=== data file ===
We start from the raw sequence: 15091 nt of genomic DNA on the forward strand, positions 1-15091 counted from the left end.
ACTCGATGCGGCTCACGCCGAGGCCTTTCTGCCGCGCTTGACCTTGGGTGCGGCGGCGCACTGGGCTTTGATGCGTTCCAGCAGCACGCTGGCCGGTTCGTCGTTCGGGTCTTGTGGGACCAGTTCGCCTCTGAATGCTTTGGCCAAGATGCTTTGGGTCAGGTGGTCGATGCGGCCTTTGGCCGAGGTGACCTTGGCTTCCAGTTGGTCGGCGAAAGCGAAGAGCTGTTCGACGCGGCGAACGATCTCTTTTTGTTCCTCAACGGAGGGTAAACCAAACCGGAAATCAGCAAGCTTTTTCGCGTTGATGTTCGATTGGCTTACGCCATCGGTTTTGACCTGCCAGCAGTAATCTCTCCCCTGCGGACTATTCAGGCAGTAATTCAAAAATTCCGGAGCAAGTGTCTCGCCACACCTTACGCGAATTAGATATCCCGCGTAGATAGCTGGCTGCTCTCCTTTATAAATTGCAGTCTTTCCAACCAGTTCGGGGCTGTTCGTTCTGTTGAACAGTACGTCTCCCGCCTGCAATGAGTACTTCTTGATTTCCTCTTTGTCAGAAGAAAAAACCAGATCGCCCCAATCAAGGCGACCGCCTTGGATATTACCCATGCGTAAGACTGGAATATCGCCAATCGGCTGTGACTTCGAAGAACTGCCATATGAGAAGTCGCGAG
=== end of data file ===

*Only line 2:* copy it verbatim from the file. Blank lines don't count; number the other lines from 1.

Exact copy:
ACTCGATGCGGCTCACGCCGAGGCCTTTCTGCCGCGCTTGACCTTGGGTGCGGCGGCGCACTGGGCTTTGATGCGTTCCAGCAGCACGCTGGCCGGTTCGTCGTTCGGGTCTTGTGGGACCAGTTCGCCTCTGAATGCTTTGGCCAAGATGCTTTGGGTCAGGTGGTCGATGCGGCCTTTGGCCGAGGTGACCTTGGCTTCCAGTTGGTCGGCGAAAGCGAAGAGCTGTTCGACGCGGCGAACGATCTCTTTTTGTTCCTCAACGGAGGGTAAACCAAACCGGAAATCAGCAAGCTTTTTCGCGTTGATGTTCGATTGGCTTACGCCATCGGTTTTGACCTGCCAGCAGTAATCTCTCCCCTGCGGACTATTCAGGCAGTAATTCAAAAATTCCGGAGCAAGTGTCTCGCCACACCTTACGCGAATTAGATATCCCGCGTAGATAGCTGGCTGCTCTCCTTTATAAATTGCAGTCTTTCCAACCAGTTCGGGGCTGTTCGTTCTGTTGAACAGTACGTCTCCCGCCTGCAATGAGTACTTCTTGATTTCCTCTTTGTCAGAAGAAAAAACCAGATCGCCCCAATCAAGGCGACCGCCTTGGATATTACCCATGCGTAAGACTGGAATATCGCCAATCGGCTGTGACTTCGAAGAACTGCCATATGAGAAGTCGCGAG